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Alex Smyth

Swipe Left: How an ADHD diagnosis changed my idea of sex and romance

Beatriz Verneaux thought they were addicted to toxic relationships and self-destruction, until they realised their brain was, literally, wired differently.

07 Jul

Welcome back to gal-dem’s monthly dating column ‘Swipe Left’. Look out for new stories on love, sex and relationships from a different writer every month.

When I met Kamil* I was instantly intrigued. He was smart, witty, fashionable and – my personal favourite – impossible to read. We never went on an official date; instead, we engaged in a turbulent and toxic sexual relationship that would often have me sobbing in the middle of the night, but which would end with some drunk make-up sex and the promise that he would “try” to treat me better.

One late morning, as I nursed a (moral and physical) hangover, my then-roommate-and-bestie confronted me: “Why do you do this to yourself? You don’t even like him as a person, but you seem addicted to this dynamic.”

My friend was right. I was addicted. But not to Kamil.

For as long as I can remember, I needed to be in a relationship or, at the very least, I needed someone to pine over like a Brontë character

A year and a half later, I was seeing a man called Victor* while attending music school in Los Angeles. Sex was mediocre. Friendship was mediocre. Everything was mediocre. Like with Kamil, my dynamic with Victor was unpredictable and toxic, but I couldn’t bring myself to stop seeing him or abandon the thrill of fighting and making up. The what-will-happen-next aspect of our affair had me hooked. I didn’t even really like the guy. So, why was I still keeping him around, and why were all of my affairs and relationships so dramatic and overwhelming?

I always knew I was addicted to love. For as long as I can remember, I needed to be in a relationship or, at the very least, I needed someone to pine over like a Brontë character, but with more booze and more sex.

But I wasn’t simply addicted to love for love’s sake. One time I did meet someone who I loved deeply and we started a long-term relationship. But soon I found myself creating chaos in our dynamic and I eventually broke up with him.

Toxic romantic relationships weren’t my only problem at this time. I couldn’t be a functional adult and struggled so much with focusing on anything that I wasn’t obsessed with: movies, school or people. I went into spirals of becoming hyper-focused on something specific, only to then completely drop it and never mention it again.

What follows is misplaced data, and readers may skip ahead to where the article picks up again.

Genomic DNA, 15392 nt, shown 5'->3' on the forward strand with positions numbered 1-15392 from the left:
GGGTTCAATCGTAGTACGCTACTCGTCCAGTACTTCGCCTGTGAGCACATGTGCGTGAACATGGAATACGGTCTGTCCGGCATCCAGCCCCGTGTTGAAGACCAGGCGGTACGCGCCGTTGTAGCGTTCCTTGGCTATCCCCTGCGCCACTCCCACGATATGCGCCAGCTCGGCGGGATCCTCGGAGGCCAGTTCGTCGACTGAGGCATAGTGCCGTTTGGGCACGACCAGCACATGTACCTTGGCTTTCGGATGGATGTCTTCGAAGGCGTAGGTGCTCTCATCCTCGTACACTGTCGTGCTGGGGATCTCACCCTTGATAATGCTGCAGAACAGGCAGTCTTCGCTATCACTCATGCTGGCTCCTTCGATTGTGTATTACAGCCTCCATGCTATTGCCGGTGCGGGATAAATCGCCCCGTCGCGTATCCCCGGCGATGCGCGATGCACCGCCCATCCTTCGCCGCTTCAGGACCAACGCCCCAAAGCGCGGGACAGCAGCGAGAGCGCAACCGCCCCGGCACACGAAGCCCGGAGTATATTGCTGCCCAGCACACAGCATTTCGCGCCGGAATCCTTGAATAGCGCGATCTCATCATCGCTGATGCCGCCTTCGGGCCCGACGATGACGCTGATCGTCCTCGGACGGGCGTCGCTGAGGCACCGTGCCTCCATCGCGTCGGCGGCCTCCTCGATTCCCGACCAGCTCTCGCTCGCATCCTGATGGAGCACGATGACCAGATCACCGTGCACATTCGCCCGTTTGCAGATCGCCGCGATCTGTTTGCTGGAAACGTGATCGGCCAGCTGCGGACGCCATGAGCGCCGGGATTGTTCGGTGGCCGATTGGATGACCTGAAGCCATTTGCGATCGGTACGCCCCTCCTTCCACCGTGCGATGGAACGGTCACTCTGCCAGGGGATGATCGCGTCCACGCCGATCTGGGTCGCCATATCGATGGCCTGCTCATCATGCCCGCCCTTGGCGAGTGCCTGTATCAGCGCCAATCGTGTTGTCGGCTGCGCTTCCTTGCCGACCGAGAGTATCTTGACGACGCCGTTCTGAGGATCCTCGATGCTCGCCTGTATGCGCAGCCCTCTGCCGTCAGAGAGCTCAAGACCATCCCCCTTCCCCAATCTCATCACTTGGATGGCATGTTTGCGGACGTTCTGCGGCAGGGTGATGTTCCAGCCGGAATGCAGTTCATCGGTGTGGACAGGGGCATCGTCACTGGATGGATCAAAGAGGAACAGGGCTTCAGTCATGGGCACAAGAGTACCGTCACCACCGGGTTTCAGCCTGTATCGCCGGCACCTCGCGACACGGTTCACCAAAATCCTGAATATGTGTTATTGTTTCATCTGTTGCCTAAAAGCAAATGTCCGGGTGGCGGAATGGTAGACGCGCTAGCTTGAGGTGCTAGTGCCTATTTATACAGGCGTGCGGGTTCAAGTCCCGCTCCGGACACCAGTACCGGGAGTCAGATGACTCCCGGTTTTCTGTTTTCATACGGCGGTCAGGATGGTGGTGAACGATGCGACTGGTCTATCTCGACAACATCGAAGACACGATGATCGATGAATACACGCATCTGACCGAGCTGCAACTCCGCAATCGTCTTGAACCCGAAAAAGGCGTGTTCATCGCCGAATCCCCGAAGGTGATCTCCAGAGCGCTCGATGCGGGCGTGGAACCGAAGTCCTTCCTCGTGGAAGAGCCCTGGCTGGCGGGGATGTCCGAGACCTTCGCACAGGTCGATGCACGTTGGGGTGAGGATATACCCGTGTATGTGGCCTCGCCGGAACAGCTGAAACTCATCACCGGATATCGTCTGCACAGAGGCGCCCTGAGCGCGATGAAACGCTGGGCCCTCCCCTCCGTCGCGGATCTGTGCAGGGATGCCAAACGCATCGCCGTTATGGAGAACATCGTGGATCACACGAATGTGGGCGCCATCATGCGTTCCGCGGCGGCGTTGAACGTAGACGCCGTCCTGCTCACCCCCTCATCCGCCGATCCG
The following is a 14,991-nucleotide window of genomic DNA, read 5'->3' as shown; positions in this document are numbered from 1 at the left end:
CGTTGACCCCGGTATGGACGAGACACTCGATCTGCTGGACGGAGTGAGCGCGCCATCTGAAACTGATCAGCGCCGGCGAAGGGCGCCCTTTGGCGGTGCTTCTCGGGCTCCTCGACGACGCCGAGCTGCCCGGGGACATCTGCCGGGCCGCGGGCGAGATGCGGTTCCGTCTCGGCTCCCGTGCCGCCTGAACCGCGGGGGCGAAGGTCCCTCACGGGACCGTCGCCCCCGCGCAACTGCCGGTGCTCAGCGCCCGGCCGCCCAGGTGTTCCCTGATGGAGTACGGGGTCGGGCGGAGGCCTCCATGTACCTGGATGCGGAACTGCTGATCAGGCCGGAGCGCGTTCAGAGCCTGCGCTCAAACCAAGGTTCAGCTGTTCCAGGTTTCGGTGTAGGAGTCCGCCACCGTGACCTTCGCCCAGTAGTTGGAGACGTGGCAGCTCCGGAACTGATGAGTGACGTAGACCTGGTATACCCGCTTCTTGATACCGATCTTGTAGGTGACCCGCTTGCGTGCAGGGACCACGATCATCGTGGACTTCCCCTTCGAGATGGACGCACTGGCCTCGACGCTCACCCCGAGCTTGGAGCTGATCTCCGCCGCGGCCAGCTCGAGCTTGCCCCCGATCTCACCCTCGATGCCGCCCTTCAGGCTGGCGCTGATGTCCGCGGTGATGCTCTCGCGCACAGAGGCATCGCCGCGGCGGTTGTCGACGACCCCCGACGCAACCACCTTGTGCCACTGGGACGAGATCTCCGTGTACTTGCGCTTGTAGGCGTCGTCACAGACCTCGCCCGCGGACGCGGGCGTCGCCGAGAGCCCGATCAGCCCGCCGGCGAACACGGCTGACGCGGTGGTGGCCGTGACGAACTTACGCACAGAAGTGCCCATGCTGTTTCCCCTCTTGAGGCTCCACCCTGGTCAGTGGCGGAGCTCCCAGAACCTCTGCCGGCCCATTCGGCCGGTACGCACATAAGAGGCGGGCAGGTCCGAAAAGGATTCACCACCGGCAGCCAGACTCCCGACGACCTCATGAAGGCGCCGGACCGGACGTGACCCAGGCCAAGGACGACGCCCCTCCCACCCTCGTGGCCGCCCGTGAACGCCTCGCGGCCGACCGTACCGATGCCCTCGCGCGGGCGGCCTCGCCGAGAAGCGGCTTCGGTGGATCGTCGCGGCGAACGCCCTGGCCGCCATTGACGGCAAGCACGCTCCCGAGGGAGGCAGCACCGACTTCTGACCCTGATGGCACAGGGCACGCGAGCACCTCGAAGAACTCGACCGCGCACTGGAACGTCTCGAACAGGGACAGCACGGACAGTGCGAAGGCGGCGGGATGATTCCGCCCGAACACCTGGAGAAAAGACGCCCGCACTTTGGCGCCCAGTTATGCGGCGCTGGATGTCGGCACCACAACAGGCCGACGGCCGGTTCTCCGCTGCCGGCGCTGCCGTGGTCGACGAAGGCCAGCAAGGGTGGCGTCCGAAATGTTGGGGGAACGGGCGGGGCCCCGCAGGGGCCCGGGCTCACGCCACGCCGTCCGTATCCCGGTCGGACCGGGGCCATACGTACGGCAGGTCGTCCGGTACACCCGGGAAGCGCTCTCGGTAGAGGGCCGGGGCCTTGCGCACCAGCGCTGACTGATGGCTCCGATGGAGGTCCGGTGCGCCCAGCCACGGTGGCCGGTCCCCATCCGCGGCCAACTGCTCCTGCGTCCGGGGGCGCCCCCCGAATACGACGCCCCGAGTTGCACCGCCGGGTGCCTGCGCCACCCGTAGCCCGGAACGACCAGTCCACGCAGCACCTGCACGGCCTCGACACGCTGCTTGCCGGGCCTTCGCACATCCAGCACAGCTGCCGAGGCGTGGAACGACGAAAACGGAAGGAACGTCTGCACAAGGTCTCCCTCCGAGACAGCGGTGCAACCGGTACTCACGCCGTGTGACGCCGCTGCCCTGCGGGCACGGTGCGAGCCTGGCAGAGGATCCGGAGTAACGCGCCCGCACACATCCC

I noticed that my behaviour in relationships translated to everything else in my life. I would get bored with my career and seek a dramatic job change. I would drastically alter my appearance whenever I was slightly bored of how I looked. Even friendships would tire me and I ended up seeking out newer, shinier, cooler people to spend time with. I would get into arguments with just about anyone for the thrill of the wave of emotions and adrenaline that comes with intense human interactions.

I was hopeless. I sought therapy and medication, but it seemed like nothing could turn me into a functional human being. Psychiatrists suggested PTSD, personality disorders, anxiety… and then, ADHD. With this diagnosis,  I finally realised that my brain is wired differently. Literally.

Getting an ADHD diagnosis was like putting on glasses after spending my entire life seeing everything blurry

Folks with Attention Deficit Hyperactivity Disorder have low levels of the neurotransmitter dopamine, a chemical released by nerve cells into the brain. Dopamine plays a role in pleasure, motivation and learning, and therefore people with ADHD have a different brain structure to our neurotypical peers. Other aspects of ADHD include trouble focusing, issues with long-term goals, impulsivity and drastic mood swings, all of which were familiar to me.

Getting an ADHD diagnosis was like putting on glasses after spending my entire life seeing everything blurry. Everything made perfect sense. Finally, I could process why arguing and fighting with a partner felt like a thrilling experience, especially once we had made up. Finally, I could understand why I so desperately craved dangerous, risky and emotionally dubious sex and often felt reticent whenever sex became too “safe”. I’m simply a certified dopamine chaser.

Since my ADHD diagnosis and learning the patterns of my brain, I now can look at healthier options that don’t involve destroying my friendships and relationships. I notice when and why my moods may shift, and I’m able to be more honest with people around me regarding my capacity to be present for them.

But most of all, I’m learning that the best part of love is loving someone wholeheartedly, and getting genuinely excited for all the adventures life has to offer; adventures that don’t rely on toxicity, duplicity and messy breakups, but rather on companionship, excitement and trust.

*Names have been changed to protect identities.

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